How to ‘level up’ between development types and extend the flexibility that Class E gave to some sectors – Property Reporter

Lewis Taylor 933

In July 2020, partly in response to Covid-19 and its impact on the high street, the Government introduced a new Planning Use Class, Class E.

This new use class encompasses commercial, business and service sectors and has brought about the repurposing of buildings on high streets and town centres. It responds to the shift in retail requirements while also enabling a building to be used more flexibly: a wide range of uses can take place concurrently or at different times of the day and night – all without the need for planning consent.

When, six months later, the Government allowed change of use from Class E to residential under Permitted Development Rights (Class MA), the properties which fell into this category – shops, financial and professional facilities, restaurants and cafes, parts of the old D1 non-residential institutions and assembly and leisure buildings – were all given considerably greater flexibility. However, this is subject to a number of criteria, including having been vacant for at least 3 months, having been in a Class E use for a continuous period of at least 2 years, the cumulative floor space of the existing building not exceeding 1,500sqm, as well as other conditions relating to designations and listed buildings and Article 4 restrictions.

The use classes which are outside Class E, on the other hand, remain constrained by the Planning Use Classes system, sometimes to their considerable disadvantage.

Perhaps that hardest hit is Class C2 (institution/care homes) and C3 (residential dwellings) which jointly are the primary means of providing homes and facilities for the elderly. There is no question that change is also impacting this sector: the number of over 65s in the UK is 12 million, and the Office for National Statistics predicts that this will rise to 15 million by 2030. This significant increase will require a significant change in the delivery of specialist housing.

Unfortunately, the planning system creates a number of challenges that stand in the way of planning consents, growth and investment for this sector.

The restraints of the rigid Planning Use Classes structure is compounded by some uncertainty over whether more innovative retirement housing falls within use class C2 or C3. The debate centres on whether C2 is appropriate for a traditional residential care home, in which residents benefit from facilities provided communally; or whether Extra Care Housing, whereby residents have self-contained accommodation combined with communal facilities and the availability of personal care, necessitates a C3 use class.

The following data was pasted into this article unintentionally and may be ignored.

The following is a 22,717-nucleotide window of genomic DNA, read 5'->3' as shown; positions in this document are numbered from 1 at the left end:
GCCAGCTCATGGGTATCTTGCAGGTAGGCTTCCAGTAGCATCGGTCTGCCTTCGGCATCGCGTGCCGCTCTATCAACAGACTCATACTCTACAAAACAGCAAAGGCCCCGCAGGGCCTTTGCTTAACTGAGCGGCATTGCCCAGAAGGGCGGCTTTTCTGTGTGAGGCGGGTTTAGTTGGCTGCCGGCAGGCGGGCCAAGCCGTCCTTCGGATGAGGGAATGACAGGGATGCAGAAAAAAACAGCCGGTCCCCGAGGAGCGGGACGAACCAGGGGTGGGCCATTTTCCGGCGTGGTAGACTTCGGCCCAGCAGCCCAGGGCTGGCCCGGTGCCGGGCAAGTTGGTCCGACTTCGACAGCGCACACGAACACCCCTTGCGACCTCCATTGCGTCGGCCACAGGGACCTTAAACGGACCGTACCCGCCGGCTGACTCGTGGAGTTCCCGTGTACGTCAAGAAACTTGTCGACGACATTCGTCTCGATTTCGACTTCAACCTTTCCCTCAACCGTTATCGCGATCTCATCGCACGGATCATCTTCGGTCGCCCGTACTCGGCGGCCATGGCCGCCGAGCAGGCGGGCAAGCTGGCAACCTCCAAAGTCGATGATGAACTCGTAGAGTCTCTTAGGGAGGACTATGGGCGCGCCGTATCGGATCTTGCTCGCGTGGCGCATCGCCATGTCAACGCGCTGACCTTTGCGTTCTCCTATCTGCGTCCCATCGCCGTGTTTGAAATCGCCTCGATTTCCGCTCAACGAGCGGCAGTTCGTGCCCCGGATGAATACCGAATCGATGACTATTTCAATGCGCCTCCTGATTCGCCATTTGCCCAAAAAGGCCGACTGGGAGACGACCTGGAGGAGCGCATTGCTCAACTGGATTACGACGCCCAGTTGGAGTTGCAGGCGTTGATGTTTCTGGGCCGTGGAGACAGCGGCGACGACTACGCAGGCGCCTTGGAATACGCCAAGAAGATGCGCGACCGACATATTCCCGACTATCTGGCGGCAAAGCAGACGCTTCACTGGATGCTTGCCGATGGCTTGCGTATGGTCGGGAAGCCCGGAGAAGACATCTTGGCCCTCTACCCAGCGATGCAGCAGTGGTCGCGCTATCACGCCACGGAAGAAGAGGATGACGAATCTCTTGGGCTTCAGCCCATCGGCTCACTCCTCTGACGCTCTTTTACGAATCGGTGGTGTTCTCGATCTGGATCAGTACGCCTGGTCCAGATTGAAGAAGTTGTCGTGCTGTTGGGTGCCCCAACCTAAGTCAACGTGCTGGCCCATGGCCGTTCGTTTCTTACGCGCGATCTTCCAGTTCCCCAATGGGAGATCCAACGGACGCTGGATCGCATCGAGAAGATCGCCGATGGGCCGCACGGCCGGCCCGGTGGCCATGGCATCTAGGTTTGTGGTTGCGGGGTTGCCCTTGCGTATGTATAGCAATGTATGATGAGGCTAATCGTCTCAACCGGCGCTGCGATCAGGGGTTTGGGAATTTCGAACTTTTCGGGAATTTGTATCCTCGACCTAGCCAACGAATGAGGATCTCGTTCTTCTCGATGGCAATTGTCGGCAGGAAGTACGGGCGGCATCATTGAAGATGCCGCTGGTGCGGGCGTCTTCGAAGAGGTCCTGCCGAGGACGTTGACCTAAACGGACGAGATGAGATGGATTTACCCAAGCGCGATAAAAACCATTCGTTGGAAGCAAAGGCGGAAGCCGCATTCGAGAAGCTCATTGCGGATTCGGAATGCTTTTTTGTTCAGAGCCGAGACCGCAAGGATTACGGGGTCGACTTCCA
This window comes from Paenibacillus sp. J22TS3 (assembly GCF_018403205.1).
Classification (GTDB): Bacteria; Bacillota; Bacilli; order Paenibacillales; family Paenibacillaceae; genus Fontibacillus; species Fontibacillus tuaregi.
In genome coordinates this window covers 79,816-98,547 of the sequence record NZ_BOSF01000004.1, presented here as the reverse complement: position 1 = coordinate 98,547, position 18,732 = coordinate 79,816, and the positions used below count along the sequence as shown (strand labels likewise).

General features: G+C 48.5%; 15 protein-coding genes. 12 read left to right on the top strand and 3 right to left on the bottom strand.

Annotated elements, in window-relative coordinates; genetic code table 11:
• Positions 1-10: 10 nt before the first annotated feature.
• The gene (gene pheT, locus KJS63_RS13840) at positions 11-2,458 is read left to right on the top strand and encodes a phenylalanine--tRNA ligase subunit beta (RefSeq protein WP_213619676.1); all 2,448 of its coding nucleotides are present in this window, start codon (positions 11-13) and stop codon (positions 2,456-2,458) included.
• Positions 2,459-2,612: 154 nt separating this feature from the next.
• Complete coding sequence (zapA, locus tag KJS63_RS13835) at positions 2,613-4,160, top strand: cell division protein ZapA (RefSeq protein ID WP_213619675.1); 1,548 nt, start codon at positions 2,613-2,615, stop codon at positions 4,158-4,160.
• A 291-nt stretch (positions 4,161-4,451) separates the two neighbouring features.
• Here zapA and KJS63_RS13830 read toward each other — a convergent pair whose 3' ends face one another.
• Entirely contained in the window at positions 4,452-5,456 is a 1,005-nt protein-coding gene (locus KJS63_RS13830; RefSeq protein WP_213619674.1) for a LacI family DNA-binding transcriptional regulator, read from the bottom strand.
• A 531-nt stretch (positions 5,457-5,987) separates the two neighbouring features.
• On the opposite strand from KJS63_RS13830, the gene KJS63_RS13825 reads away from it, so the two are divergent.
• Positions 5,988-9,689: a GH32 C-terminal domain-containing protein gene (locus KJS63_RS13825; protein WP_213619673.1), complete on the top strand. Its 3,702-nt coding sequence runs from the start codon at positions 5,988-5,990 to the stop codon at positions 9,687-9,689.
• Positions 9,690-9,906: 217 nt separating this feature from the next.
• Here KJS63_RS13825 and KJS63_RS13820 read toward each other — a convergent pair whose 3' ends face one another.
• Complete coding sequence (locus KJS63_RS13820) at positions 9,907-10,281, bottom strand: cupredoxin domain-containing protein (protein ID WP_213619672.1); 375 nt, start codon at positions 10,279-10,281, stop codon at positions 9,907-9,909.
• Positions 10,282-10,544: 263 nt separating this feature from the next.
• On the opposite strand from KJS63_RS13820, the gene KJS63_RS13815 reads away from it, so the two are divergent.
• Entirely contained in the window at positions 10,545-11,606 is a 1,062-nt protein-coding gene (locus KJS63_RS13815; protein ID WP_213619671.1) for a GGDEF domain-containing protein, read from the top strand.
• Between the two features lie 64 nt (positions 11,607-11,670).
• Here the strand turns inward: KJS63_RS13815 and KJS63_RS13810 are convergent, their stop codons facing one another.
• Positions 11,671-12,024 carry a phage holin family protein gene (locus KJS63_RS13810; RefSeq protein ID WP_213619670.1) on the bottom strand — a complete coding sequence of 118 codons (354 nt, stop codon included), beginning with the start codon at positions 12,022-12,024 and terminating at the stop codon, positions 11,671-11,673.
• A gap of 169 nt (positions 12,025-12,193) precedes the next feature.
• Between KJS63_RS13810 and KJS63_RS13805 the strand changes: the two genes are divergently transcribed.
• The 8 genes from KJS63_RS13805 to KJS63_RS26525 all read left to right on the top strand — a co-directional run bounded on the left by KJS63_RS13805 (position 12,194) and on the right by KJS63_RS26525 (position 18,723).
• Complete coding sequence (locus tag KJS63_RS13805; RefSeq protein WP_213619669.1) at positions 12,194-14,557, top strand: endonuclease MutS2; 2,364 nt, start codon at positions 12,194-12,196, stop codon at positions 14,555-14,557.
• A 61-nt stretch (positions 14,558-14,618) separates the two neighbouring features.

The confusion created through the rigidity of Use Classes causes difficulties in relation to the provision of affordable housing and Community Infrastructure Levy which in some cases is reduced because of it. Greater clarity would bring about significant and wider benefits.

Just as Class E was seen as having the potential to address the high street decline, so too could later living accommodation.

High Streets across the country have struggled as they fail to compete with online retailers, large out-of-town retail parks and shopping centres. Where the rigid use class structure still exists, it is difficult for landlords to find occupants for vacant premises. In many cases later living schemes could have literally filled a gap on the high street – providing a good secure tenancy while also helping to keep high streets lively and occupied. Traditionally, retirement villages are gated communities in the countryside and on the fringe of towns.

More recently, however, developers have acquired vacant retail and office sites within urban areas with the intention of providing apartments for the over-65s, many of whom want to be closer to a lively city. Demand for this type of retirement housing soared during the Covid crisis.

When Churchill Retirement Living proposed 39 retirement flats on the high street in Calne, the proposal was twice knocked back by Wiltshire Council but then approved following an appeal to the Planning Inspectorate.

So considering that planning remains the most significant restriction to providing the housing that is so much needed for the older generation, a review of the relevant Planning Use Classes is long overdue. Disappointingly, there was no mention of later living or retirement homes in the recent Levelling Up White Paper.

Our hopes lie with the imminent Planning Bill and associated legislation. Ultimate flexibility is not necessarily the answer, as developments of this nature have very different business models to traditional housing schemes and it is essential that they be recognised within a specific ‘retirement communities’ planning use-class, or for planning practice guidance to define ‘housing-with-care’.

But increased flexibility would be welcomed by many. It would open up new locations to providers; while also better reflecting demographic diversity on high streets and in town centres; provide leniency for businesses to adapt and diversify to meet changing demands, and give our town centres an opportunity to recover from the economic impact of COVID-19.

Furthermore, with reports of isolation growing following the pandemic, many of the retired generations are now seeking out sociable communities within close proximity of a town or city centre. Later living schemes that are surrounded by the hustle and bustle of town life offers the opportunity to take advantage of shops, restaurants and other cultural activities present on the high street.